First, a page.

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Report: Rwanda used Israeli spy tech to tap phones of top Ugandan officials

Report: Rwanda used Israeli spy tech to tap phones of top Ugandan officials
Ugandan President Yoweri Kaguta Museveni (R) and Rwandan President Paul Kagame pose for photographers before their meeting at the State House in Entebbbe on March 25, 2018.   -  
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Rwanda has been linked to a series of wiretapped conversations of top Ugandan officials, according to a recent global reporting investigation, the Pegasus Project, published by the Organised Crime and Corruption Reporting Project (OCCRP).

The OCCRP issued a detailed report on Monday indicating how Rwanda wiretapped on various phone conversations of Uganda's top officials including ex-Prime Minister Ruhakana Rugunda and former Foreign Affairs Minister Sam Kutesa.

The report alleged that Israeli-made spyware was also used to monitor phone conversations of director-general of External Security Organisation (ESO) Joseph Ocwet.

Relations between Rwanda and Ugandan have recently become soiled by counter-accusations of espionage and engaging in activities to destabilise each other.

Ugandan recently deported several top telecommunications officials including a Rwandan national, accusing them of compromising its national security.

The diplomatic spat between Rwanda and Uganda has been played out in recent years on social media as high-level officials of the two governments trade accusations over the genesis of the conflict.

“Among the Ugandans on the [wiretapping] list, OCCRP has identified numbers belonging to long-time senior Cabinet member Sam Kutesa, former [Chief of Defence] Forces General David Muhoozi, senior intelligence officer Joseph Ocwet and leading opposition figure Fred Nyanzi Ssentamu. The selection [of the telephone numbers for tapping] coincided with a visit by Kagame to Uganda,” the report revealed.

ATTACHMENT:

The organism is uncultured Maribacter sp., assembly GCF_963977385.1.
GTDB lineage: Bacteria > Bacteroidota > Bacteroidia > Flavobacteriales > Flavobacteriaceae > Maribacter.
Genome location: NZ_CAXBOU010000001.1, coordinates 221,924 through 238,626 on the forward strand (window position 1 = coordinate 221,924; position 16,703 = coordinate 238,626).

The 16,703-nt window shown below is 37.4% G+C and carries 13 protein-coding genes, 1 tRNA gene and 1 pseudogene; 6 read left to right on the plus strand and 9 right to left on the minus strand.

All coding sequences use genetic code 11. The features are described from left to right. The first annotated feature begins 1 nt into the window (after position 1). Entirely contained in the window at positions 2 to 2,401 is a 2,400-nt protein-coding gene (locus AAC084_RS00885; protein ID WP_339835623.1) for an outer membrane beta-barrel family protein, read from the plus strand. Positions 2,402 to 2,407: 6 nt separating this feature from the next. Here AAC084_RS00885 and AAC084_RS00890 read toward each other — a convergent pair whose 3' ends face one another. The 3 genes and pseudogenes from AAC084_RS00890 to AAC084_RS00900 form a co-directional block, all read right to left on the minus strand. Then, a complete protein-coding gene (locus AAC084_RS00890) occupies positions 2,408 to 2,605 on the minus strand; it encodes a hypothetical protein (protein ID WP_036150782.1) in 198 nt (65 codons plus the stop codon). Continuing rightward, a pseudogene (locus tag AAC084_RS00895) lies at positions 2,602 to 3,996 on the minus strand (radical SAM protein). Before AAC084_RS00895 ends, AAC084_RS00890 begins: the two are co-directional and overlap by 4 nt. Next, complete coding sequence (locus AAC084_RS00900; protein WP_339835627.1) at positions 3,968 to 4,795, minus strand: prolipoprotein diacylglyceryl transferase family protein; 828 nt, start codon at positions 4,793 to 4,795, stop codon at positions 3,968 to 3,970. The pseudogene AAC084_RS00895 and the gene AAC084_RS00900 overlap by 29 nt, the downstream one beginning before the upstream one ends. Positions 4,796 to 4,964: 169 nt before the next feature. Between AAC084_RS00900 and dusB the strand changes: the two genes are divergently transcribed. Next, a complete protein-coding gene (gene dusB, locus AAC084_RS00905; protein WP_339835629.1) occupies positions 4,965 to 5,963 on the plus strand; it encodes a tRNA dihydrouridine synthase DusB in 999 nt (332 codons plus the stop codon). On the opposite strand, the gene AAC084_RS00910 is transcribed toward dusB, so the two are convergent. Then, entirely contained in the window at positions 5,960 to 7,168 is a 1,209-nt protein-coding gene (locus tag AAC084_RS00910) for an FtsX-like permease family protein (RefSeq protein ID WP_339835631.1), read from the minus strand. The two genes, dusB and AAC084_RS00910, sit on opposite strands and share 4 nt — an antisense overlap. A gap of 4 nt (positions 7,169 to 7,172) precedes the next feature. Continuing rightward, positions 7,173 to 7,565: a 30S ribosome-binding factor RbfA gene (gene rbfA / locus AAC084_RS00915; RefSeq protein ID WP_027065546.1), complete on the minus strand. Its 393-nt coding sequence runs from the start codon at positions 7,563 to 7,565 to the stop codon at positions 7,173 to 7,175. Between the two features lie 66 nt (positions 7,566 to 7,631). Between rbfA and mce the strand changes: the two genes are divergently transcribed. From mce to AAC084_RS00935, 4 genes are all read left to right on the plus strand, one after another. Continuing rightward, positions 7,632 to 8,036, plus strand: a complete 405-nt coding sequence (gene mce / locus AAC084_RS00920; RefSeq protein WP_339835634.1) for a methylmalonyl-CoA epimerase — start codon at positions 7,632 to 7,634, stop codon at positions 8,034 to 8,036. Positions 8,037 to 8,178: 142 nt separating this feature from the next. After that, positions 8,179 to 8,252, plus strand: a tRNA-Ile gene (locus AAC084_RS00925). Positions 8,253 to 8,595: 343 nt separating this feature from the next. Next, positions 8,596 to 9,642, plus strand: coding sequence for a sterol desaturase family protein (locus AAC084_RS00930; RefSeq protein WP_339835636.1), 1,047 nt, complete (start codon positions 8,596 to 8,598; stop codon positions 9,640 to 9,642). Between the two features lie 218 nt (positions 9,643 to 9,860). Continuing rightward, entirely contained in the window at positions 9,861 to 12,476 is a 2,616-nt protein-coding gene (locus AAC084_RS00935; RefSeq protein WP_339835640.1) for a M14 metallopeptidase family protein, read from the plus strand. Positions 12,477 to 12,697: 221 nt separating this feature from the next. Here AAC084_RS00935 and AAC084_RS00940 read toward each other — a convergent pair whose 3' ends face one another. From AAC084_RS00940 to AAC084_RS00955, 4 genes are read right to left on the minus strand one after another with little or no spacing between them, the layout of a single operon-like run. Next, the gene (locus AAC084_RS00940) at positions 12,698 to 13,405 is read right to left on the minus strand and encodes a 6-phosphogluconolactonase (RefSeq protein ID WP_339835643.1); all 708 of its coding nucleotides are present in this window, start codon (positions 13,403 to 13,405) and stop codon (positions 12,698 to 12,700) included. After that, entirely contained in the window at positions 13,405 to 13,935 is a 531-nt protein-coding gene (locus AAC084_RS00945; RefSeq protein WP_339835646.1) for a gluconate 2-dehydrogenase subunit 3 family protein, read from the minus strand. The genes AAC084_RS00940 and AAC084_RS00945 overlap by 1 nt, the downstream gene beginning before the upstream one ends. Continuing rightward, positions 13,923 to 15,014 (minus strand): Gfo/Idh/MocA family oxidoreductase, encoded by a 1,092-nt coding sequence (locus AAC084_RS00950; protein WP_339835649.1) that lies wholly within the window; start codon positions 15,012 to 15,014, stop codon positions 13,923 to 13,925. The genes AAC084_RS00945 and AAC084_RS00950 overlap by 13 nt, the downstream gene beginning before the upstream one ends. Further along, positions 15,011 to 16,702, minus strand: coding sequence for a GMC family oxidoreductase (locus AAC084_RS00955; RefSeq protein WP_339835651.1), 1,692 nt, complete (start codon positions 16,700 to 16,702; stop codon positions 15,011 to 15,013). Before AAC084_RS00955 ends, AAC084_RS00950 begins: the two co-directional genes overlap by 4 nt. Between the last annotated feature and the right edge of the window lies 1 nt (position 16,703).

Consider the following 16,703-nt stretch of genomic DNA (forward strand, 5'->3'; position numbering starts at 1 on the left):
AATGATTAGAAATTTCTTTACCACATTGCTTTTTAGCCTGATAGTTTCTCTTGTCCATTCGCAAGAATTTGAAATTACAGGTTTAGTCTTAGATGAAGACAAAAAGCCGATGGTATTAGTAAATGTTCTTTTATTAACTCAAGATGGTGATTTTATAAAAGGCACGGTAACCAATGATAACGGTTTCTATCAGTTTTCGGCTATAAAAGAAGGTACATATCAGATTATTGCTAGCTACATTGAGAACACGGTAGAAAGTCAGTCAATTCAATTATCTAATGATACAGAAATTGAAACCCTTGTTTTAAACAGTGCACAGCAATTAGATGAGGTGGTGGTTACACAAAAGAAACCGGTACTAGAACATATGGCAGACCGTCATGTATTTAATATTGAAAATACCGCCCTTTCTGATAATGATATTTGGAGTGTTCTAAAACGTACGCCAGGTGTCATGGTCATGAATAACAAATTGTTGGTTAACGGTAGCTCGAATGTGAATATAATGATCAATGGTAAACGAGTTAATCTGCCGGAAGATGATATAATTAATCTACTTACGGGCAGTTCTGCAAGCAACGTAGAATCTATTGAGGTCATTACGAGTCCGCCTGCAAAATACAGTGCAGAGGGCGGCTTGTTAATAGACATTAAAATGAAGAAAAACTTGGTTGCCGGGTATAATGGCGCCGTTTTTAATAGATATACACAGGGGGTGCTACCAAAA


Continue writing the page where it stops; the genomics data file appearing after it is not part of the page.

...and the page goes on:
The list of selected numbers also shows the Kagame government may have used Pegasus to target high-ranking political and military figures in neighboring countries.

Several numbers for high-profile figures in Uganda, Burundi, and the Democratic Republic of Congo (DRC) feature in the data. Rwanda has had frosty relations with these neighbors over the years. It has sponsored armed groups in the east of DRC, criticized Uganda for harboring anti-RPF militias, and been accused by Burundi of plotting to overthrow its president.

How Pegasus works

Like many private spyware companies, NSO Group’s stock in trade is so-called “zero-day exploits” — previously undiscovered flaws in commercial software that can allow third parties to gain access to devices, such as mobile phones. 

Pegasus and other top tools enjoy a particular strength: They are often able to infect devices silently, without the user even having to click a link.

Though it’s one of the bigger players on the market, with over 750 employees and annual revenues of over $250 million, NSO Group is just part of a broader spyware landscape.

“In order to bypass [encrypted messaging] you just need to get to the device at one or the other end of that communication,” said Claudio Guarnieri, head of Amnesty International’s Security Lab. Pegasus does just that. “Pegasus can do more [with the device] than the owner can. If Signal, for example, encrypts the message… [an attacker] can just record using the microphone, or take screenshots of the phone so you can read [the conversation]. There is virtually nothing from an encryption standpoint to protect against this,” the report revealed.

Such tools have given governments the edge amid the widespread adoption of encrypted messaging applications, such as WhatsApp and Signal, which otherwise supposedly allow for users to communicate beyond the reach of state surveillance. 

Once devices are successfully compromised, however, the contents of such apps become readily available, along with other sensitive data like messages, photographs, and calls. 

Meanwhile, the ubiquity of mobile phone cameras and microphones means they can be easily accessed by spyware clients as remote recording devices.

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